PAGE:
You had mentioned at a talk at TISS, Mumbai that despite literacy among non-working women being higher than literacy among working women, it is not translating to organised employment opportunities in the formal sector. This is a disturbing trend considering we tend to hail education as a very important component of the solution for alleviating poverty. What are your comments on this scenario?

My observation regarding divergence in formal education and employment in the case of women and particularly urban women was based on analysis of Census data. The observed pattern indeed is disturbing. But as yet we have no credible large scale research to help us comprehend why this is happening. It is hoped that the Central Statistical Organisation will conduct a large scale survey across the country specifically to net reasons why the proportion of educated women in the labour force is not increasing. Till then students could be encouraged to undertake micro level studies covering some of the urban areas of the country.

Do you think that through a number of policies that do aim to do good, the state is unconsciously reinforcing gender stereotypes and contributing to women’s subordination?

It could be conscious also. Not just the state but a lot of us fall into the trap of suggesting measures ostensibly to help women but end up reinforcing stereotypes and essentializing women’s and men’s roles in society. Just to give an example: only till the lactating period do you need a crèche facility at the mother’s place of work. Beyond the lactating period, the crèche could as well be at the father’s place of work. But how many of us demand that crèche facilities be provided at men’s place of work too?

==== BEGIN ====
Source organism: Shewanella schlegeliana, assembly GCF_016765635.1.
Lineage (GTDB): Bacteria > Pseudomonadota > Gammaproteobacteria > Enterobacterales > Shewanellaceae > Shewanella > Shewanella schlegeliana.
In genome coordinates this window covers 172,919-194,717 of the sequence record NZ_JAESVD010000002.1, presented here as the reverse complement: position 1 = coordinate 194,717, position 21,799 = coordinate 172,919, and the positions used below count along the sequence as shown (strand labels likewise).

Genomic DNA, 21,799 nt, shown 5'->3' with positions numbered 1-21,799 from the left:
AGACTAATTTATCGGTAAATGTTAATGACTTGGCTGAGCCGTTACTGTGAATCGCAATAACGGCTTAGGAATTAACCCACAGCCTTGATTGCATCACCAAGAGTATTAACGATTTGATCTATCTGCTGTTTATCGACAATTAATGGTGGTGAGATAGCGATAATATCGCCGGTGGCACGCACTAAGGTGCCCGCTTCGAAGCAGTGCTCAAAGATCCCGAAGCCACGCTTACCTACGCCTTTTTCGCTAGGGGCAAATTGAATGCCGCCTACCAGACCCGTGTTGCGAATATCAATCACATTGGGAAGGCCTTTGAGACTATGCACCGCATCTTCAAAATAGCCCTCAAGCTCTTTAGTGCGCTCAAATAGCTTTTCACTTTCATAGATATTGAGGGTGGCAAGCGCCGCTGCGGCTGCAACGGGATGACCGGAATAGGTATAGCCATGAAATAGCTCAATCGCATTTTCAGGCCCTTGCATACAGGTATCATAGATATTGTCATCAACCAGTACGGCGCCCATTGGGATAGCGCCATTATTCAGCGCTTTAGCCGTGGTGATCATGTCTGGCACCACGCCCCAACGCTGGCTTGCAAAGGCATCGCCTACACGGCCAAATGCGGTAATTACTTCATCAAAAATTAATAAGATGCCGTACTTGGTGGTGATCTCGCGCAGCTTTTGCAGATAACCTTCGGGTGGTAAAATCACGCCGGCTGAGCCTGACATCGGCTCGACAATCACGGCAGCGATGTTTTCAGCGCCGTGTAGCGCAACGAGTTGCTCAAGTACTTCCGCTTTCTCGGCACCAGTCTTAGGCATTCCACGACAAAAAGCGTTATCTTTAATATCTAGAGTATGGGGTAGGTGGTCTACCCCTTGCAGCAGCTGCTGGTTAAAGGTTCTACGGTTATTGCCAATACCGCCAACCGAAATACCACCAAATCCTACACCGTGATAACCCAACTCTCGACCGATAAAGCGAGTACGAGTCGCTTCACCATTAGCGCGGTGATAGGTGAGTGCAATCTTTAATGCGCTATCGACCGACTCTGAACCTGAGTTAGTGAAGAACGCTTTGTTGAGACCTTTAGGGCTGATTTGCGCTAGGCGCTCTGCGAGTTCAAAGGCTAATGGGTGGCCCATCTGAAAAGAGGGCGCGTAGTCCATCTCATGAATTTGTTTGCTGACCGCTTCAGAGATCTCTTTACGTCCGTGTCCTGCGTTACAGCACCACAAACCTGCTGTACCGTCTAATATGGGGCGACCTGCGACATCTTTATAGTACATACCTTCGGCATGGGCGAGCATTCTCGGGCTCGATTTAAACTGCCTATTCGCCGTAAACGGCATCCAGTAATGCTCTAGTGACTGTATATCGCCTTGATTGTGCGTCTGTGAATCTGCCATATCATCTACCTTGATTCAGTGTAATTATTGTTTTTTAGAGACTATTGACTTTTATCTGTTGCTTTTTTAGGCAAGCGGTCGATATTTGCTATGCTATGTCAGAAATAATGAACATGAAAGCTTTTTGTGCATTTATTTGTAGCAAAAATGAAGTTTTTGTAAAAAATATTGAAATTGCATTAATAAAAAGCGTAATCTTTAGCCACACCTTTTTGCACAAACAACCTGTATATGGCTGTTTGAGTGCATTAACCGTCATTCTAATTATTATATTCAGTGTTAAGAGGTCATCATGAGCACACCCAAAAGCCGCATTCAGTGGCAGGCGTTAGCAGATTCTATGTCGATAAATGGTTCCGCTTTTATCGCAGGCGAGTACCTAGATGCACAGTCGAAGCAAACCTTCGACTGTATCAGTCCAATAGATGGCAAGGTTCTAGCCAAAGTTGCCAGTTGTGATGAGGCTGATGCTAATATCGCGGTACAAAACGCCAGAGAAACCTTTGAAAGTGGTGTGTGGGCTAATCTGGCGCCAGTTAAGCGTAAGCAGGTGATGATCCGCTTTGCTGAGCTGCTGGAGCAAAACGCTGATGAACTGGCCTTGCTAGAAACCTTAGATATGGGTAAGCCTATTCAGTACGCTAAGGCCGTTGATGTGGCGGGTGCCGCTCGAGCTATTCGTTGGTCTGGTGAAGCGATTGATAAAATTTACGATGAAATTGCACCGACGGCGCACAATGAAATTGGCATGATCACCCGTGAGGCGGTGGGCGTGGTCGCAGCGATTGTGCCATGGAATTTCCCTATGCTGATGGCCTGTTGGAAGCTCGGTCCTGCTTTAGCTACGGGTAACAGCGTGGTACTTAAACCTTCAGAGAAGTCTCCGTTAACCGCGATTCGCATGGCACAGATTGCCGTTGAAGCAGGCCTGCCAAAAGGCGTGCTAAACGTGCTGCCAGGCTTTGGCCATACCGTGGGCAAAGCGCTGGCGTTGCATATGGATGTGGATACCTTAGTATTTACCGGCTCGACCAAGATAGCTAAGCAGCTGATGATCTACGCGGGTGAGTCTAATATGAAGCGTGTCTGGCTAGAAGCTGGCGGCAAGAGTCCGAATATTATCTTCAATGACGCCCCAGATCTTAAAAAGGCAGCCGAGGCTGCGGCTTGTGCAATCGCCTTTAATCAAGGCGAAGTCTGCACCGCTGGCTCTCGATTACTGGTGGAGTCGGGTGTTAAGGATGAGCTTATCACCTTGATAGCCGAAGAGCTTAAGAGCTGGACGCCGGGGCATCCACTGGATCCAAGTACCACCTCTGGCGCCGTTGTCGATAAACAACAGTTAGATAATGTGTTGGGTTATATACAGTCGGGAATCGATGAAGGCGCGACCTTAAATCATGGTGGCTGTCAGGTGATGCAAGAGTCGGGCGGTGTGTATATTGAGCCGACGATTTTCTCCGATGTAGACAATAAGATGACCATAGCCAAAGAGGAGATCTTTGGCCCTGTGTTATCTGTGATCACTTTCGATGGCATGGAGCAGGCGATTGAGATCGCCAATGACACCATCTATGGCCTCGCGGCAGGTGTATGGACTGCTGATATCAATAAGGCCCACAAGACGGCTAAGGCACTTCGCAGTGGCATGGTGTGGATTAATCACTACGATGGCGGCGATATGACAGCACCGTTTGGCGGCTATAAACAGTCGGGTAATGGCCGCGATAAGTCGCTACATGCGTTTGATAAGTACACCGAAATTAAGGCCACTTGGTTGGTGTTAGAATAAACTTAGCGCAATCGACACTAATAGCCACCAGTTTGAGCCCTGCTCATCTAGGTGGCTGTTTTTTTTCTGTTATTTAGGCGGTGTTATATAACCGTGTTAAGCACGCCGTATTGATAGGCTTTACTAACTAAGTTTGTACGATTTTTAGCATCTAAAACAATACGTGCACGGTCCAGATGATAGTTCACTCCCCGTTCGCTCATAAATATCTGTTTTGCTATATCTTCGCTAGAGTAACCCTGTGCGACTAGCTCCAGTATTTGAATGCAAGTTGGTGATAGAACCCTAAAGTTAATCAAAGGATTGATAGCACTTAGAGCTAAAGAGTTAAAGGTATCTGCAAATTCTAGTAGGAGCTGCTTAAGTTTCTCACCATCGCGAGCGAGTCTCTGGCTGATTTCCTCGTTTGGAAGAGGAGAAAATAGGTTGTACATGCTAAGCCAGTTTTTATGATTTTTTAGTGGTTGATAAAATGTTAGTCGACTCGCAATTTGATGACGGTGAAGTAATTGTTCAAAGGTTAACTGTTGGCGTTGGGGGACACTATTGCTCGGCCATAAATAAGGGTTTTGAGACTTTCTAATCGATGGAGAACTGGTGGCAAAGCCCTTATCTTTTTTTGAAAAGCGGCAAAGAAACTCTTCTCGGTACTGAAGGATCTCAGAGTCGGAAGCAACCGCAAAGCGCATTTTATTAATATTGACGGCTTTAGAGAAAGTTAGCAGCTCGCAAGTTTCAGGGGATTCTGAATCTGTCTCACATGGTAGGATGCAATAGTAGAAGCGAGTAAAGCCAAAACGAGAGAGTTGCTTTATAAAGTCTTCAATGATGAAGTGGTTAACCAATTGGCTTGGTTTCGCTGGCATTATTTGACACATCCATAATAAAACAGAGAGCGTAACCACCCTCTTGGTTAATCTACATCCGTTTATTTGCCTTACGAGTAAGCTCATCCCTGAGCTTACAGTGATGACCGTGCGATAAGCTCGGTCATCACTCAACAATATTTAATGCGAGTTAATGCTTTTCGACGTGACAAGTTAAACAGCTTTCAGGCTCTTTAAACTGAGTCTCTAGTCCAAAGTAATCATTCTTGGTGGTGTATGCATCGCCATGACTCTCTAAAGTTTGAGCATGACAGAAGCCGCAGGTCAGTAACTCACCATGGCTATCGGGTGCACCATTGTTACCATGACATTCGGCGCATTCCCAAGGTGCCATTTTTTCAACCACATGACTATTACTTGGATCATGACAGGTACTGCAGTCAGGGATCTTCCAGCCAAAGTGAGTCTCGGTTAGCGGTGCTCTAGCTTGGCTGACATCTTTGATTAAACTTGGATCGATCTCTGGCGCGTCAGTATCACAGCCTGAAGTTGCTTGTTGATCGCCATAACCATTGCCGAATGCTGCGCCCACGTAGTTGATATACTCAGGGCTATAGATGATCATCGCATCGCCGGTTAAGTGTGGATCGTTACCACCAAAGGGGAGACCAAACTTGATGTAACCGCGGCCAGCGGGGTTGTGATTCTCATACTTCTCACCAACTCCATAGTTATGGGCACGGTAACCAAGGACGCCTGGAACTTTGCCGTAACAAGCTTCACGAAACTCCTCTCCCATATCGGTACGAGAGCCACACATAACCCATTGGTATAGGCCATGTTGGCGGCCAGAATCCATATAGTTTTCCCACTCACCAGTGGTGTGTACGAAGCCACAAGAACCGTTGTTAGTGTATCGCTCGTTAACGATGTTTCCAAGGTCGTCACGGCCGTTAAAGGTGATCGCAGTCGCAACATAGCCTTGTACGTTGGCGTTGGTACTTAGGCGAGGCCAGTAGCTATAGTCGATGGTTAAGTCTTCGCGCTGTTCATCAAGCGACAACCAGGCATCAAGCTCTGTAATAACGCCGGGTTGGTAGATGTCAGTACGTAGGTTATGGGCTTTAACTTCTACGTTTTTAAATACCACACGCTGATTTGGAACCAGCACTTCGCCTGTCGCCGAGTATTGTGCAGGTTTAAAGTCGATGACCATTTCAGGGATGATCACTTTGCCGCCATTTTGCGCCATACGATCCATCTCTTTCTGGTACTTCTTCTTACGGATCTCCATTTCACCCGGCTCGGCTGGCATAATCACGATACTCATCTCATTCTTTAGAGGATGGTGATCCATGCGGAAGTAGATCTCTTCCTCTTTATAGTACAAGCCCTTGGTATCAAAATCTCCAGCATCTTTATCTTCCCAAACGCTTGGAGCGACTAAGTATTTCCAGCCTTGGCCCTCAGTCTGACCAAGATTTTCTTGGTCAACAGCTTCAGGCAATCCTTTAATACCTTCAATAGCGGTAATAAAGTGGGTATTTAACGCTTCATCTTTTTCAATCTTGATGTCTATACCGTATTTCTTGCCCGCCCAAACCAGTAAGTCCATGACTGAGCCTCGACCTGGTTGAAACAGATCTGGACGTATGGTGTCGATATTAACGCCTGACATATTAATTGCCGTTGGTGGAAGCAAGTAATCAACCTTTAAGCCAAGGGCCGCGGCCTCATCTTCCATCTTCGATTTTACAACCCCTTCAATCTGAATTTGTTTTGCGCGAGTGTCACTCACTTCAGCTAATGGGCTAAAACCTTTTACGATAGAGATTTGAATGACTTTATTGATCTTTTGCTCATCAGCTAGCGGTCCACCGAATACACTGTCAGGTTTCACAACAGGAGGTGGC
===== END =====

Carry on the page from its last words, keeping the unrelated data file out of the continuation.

As women try to negotiate their roles in the society, perhaps aided by developmental activities that seek to empower them, what structural changes occur? How is our society reacting to these changes? 

Personally speaking, between late eighties [when I began researching on women’s issues] and now, some structural changes are starkly visible but I am not sure how much society has changed to acknowledge and address this structural change. To give an example: the Hindu society provides a religious reason for its son preference. In the last two decades, it is quite visible to anyone with open eyes and mind, that large numbers of sons have migrated abroad and are generally not available to perform their function of either looking after their elderly parents or the last rites of their parents that their religion ordains them to do. This growing fact and realisation is however not translating into diminished emphasis on son preference. A different but equally important phenomenon is the growing assertion by hitherto marginalised members of our society, women included. Rather than reading this phenomenon positively, our patriarchal and hierarchy-ridden society either blames it on ‘feminism’[which it sees as Western and therefore alien to Indian society] and/or poses the problem as one of the ascendancy of non-merit over merit. In short the current structure of our society is not willing to let go of its privileges and squarely recognise that it can no longer continue to perpetrate the kind of social, including gender, injustice that it has practiced all these years.